L’Oréal USA and Procter & Gamble were included among the Top 10 Companies for Executive Women, identified by The National Association for Female Executives. The list recognizes American corporations that have promoted women into top executive positions and created a culture that fosters the careers of talented women. Other companies that made the top 10 list were Abbott, Ernst & Young LLP, Fleishman Hillard, IBM, Johnson & Johnson, KPMG, Marriott International, and MassMutual Financial Group.
NAFE’s full list, entitled “Top 60 Companies for Executive Women,” also includes Target, Wal-Mart and Avon Products. The results are featured in the February/March issue of Working Mother and on workingmother.com. NAFE is a division of Working Mother Media.
This is L’Oréal USA’s first time on the Top 10 list, but it’s the second year on the Top 60 list. P&G has made the Top 10 list eight times, and the top 60 list 16 times.
According to the report that highlights each of the top 60 companies, women make up 58 percent of those in line for key roles at L’Oréal, and earn 49 percent of top salaries. At P&G, 30 percent of those at the vice president level and above are female, as are 45 percent of those in management positions. In January 2015, Carolyn Tastad became group president, North America, a promotion that put her in charge of $29 billion in net sales.
Last June at the 30th annual Women of Achievement Awards Gala in New York, Tastad, an honoree, told the crowd, “I’m lucky to work for P&G where half of our managers and board members are women. At P&G women are celebrated. I believe in the power of women.”
The report also pointed out that at Wal-Mart, women earn 45 percent of all promotions to the manager level and above, and at Target, women make up 45 percent of its leadership team and are the officers in charge of the company’s hiring, budget, store management, risk and compliance and social responsibility efforts. In 2015, women comprised 67 percent of those heading billion-dollar divisions at Target.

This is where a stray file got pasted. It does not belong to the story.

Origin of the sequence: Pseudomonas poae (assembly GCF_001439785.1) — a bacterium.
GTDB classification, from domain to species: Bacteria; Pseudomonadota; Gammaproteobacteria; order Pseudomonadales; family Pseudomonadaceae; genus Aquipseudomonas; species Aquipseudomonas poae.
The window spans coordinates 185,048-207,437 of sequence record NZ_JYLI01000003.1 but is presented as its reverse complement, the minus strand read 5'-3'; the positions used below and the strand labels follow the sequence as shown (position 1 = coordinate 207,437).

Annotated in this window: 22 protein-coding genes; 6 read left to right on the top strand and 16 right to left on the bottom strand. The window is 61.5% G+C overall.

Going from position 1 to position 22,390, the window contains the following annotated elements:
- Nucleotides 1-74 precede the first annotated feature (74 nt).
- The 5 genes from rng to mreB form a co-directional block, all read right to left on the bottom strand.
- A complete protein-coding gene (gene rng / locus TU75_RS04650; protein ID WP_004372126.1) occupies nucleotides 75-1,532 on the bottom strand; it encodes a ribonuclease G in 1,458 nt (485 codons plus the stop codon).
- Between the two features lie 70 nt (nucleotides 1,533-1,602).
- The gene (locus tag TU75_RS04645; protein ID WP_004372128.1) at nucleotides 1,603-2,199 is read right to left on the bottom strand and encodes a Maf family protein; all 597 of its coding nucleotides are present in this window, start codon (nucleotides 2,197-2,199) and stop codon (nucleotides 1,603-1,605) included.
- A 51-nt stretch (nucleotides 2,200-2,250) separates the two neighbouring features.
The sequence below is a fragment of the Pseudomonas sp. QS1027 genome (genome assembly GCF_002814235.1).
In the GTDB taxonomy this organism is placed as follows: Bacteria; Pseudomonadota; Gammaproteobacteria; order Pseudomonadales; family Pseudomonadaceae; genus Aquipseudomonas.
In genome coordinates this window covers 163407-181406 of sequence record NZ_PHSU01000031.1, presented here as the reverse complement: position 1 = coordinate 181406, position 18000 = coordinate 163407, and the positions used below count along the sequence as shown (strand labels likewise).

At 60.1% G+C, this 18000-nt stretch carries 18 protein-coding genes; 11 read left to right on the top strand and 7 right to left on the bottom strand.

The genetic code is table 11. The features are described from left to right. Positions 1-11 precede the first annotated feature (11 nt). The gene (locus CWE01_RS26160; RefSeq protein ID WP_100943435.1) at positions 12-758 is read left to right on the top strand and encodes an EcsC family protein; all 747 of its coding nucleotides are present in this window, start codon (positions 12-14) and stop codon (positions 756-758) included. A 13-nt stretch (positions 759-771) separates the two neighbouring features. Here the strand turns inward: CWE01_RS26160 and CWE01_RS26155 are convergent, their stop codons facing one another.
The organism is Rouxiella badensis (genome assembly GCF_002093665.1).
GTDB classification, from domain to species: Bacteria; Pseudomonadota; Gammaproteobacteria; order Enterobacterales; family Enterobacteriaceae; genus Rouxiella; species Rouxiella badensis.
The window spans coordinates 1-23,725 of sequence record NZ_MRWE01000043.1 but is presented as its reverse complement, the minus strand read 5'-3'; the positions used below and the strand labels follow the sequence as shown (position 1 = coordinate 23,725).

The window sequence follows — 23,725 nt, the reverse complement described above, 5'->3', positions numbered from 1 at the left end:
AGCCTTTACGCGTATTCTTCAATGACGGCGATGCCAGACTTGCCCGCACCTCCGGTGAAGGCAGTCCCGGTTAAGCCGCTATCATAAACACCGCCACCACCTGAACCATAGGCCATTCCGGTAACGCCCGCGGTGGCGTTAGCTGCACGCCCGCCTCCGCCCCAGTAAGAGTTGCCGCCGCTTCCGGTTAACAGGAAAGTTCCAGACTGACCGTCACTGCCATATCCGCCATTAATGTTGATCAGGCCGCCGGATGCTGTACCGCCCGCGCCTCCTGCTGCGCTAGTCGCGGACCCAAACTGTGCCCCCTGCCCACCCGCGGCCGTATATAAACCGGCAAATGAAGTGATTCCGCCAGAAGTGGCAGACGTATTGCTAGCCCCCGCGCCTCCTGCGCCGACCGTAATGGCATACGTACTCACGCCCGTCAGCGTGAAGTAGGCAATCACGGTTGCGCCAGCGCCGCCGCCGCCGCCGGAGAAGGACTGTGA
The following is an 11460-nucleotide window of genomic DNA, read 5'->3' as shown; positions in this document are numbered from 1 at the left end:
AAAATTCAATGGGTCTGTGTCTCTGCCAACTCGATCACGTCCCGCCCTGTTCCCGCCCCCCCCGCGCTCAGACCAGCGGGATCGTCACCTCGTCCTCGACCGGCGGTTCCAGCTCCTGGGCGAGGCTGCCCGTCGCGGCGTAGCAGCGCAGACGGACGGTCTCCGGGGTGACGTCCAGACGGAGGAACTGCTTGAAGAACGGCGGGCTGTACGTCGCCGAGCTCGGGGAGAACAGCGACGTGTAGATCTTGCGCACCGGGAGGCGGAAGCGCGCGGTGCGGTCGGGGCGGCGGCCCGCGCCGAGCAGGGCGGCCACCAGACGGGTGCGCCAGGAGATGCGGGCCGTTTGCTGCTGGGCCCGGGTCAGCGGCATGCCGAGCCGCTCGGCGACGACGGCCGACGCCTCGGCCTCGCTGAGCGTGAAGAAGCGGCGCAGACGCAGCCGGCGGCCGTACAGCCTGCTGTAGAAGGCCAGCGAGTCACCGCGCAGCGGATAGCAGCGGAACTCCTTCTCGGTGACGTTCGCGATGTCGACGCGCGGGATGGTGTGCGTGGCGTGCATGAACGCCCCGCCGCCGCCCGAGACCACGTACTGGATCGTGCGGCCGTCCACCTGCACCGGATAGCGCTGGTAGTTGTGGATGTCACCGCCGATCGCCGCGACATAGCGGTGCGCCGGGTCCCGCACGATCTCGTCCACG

“I am happy to report that female representation in senior management positions continues to inch up at NAFE top companies,” said Betty Spence, president of NAFE. “Though progress of women into senior positions has slowed nationally, the 2016 NAFE Top Companies are leading the way in moving women in power positions where they have the influence to innovate and boost profits.”
Some highlights from NAFE’s Top 60 Companies are that more than half (52 percent) of the companies have at least four women on their boards of directors. The number of NAFE Top 60 companies led by women chief executive officers has dropped two percentage points since last year to 8 percent, but still outpaces Fortune 500 companies with 5 percent.
Women at the NAFE Top Companies last year received 44 percent of promotions to the manager level and above. The largest proportion of promotions going to women is at the manager level. Men still receive the majority of promotions at all levels.
For the annual ranking, NAFE issued an application that includes more than 200 questions on female representation at all levels, particularly the corporate officer and profit-and-loss ranks. The vetting process includes the training and accountability of managers in relation to the number of women who advance, and the access and usage of programs and policies that promote the advancement of women. To be eligible, entrants must have a minimum of 1,000 employees, two women on the board of directors and be a public or private company.
The complete list is below: